How to Write Better Essays

Mark Gardner |
Editor's Note:  Mark Gardner, NBCT, is a high school English teacher in southwest Washington state working in a hybrid role that also allows him to work on professional development experiences for teachers. The views expressed in this blog are his own.
Research is a crucial part of any essay. Make sure to read a wide range of essays, from your peers and academics. Taking notes helps you to remember key points and arguments, so don’t be afraid of using note cards or a project management app.

Reading also helps you to build a strong vocabulary. Try to learn a few new words every day and incorporate them into your writing.

1. Start with a Thesis Statement

A good thesis statement should make a clear picture of your argument. For argumentative essays, this will be your central point that you’ll aim to persuade the reader to agree with by the end of your essay.

For informational essays, it will describe a certain topic. Your initial thesis, often called a “working” one, should be developed early in the writing process as you choose your topic and research it.

It should also be debatable, meaning that it should be something some people might argue against. A good thesis statement also grabs a reader’s attention in some way, whether by telling a story, citing a startling statistic, pointing out a misperception, providing and discussing an interesting quote, etc. It should also be specific and not overly broad.

2. Write a Strong Introductory Paragraph

Once you have a strong introduction, it's time to start building the body of your essay. The body of your essay should develop and elaborate on your argument and provide a clear path for the reader to follow. It should also be structured in paragraphs, which helps to keep your writing organized and easy to read.

The last section of your essay is the conclusion. This is where you summarize your main points and argue how they connect to your thesis statement. It is also a chance to highlight any important information that may have been missed from your introduction and re-state your thesis statement in a different way. A good conclusion will also include a little bit of background on your topic, such as "how did Braille change the lives of blind people?" or something along those lines.

3. Create Topic Sentences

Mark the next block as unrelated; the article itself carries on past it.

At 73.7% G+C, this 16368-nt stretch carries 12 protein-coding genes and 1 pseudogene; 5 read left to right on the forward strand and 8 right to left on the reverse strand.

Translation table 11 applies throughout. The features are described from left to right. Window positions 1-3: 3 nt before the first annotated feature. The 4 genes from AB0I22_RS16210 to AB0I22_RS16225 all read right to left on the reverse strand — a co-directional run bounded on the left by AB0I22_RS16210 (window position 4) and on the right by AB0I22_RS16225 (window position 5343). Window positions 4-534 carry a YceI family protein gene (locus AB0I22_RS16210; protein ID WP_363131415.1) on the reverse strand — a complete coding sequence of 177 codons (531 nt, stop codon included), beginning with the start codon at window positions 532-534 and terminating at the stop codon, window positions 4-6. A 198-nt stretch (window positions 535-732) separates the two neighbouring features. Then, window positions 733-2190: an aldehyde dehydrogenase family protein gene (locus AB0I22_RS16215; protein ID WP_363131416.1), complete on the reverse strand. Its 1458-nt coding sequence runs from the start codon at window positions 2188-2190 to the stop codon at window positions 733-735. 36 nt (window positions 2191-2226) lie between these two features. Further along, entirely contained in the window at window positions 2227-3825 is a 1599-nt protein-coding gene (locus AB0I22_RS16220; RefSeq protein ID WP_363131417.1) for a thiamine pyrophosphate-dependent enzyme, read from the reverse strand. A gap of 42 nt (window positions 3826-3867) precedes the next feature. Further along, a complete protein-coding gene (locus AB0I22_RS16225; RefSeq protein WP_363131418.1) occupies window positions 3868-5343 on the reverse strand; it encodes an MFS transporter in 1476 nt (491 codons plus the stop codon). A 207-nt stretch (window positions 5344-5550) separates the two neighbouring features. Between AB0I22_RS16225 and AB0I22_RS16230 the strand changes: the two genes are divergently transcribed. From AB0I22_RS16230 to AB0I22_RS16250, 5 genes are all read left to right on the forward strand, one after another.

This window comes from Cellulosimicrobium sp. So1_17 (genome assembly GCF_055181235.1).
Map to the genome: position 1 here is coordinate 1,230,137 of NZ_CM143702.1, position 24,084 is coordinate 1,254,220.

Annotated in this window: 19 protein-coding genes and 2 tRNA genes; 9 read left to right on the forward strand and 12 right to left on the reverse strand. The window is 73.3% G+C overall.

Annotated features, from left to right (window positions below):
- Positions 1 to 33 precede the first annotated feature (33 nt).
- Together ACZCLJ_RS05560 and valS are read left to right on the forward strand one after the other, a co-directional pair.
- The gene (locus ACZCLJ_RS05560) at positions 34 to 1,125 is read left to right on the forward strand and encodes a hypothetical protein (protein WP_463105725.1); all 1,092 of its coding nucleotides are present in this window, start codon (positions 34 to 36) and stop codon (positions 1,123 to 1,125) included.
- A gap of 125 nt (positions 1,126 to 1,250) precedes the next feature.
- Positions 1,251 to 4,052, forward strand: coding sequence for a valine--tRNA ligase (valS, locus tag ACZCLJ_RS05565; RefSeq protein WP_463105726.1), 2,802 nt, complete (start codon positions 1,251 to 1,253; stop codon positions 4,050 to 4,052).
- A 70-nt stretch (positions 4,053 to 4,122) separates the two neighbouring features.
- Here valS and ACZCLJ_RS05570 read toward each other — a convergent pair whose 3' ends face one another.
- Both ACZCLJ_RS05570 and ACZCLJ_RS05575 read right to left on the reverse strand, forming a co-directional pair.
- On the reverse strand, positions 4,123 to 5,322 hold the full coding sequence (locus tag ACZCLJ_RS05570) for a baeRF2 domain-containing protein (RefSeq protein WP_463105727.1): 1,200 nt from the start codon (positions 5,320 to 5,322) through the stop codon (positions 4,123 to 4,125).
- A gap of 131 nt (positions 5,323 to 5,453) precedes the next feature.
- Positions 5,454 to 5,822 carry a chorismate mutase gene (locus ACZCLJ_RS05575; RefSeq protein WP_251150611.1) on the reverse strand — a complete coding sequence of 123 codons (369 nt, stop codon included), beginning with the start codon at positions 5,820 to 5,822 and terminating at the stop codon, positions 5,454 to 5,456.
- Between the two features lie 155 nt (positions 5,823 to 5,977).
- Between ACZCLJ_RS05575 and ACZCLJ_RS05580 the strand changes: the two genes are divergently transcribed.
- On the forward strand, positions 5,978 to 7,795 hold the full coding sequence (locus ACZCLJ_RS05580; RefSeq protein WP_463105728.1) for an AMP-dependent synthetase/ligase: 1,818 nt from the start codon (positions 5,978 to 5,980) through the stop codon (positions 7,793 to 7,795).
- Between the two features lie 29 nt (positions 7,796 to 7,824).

A topic sentence introduces a paragraph's main point and signals to the reader what the paragraph will discuss. It can be in the form of a simple statement or a complex sentence.

Some topic sentences are also transitional and use conjunctive adverbs (for example, however, on the other hand, likewise) to emphasize contrast or complexity. These are called pivot topic sentences, and they are best used when the essay discusses a change in subject or approach.

Another way to make a topic sentence is to ask a question, such as "How does Vermeer's image strengthen his claim about social hierarchy?" or "Why does this unchanging hierarchy persist?" Questions are a powerful tool for creating engaging and intriguing topic sentences. They are especially useful for introducing argumentative essays.

4. Structure Your Paragraphs

Paragraphs are the building blocks of an essay. They help you to organise your ideas and present them in a logical order. Each paragraph should develop ONE main idea through a series of sentences that are linked to it. This main idea is usually introduced in the first sentence of the paragraph and called the topic sentence.

The rest of the paragraph should provide evidence to support your argument. This can include quotes and paraphrases, facts (such as statistics or findings from studies), descriptions of your own experiences, and text citations.

Ideally, the last sentence in the paragraph should explain how your evidence supports your main point and help the reader understand it. This process is repeated throughout the body of the paragraph until all points/examples have been explained and linked to the main idea of the paragraph.

5. Write a Strong Conclusion

A strong conclusion wraps up your essay and ties everything together. It should leave readers with a sense of closure and also suggest broader implications for your argument.

Avoid introducing new ideas or evidence in your conclusion. Using phrases like, "in summary," or, "in conclusion," in your conclusion is not only boring, but it can confuse readers. Also, don't add in new points that weren't discussed anywhere else in the essay; this is just rambling and won't help your essay.

You only have one chance to make a good impression on your reader with your essay, so make sure your final point is clear, thought-provoking and powerful. Then your essay will be a success! 2016 by Academic Mindset. All rights reserved. Reproduction of this article without written permission is strictly prohibited.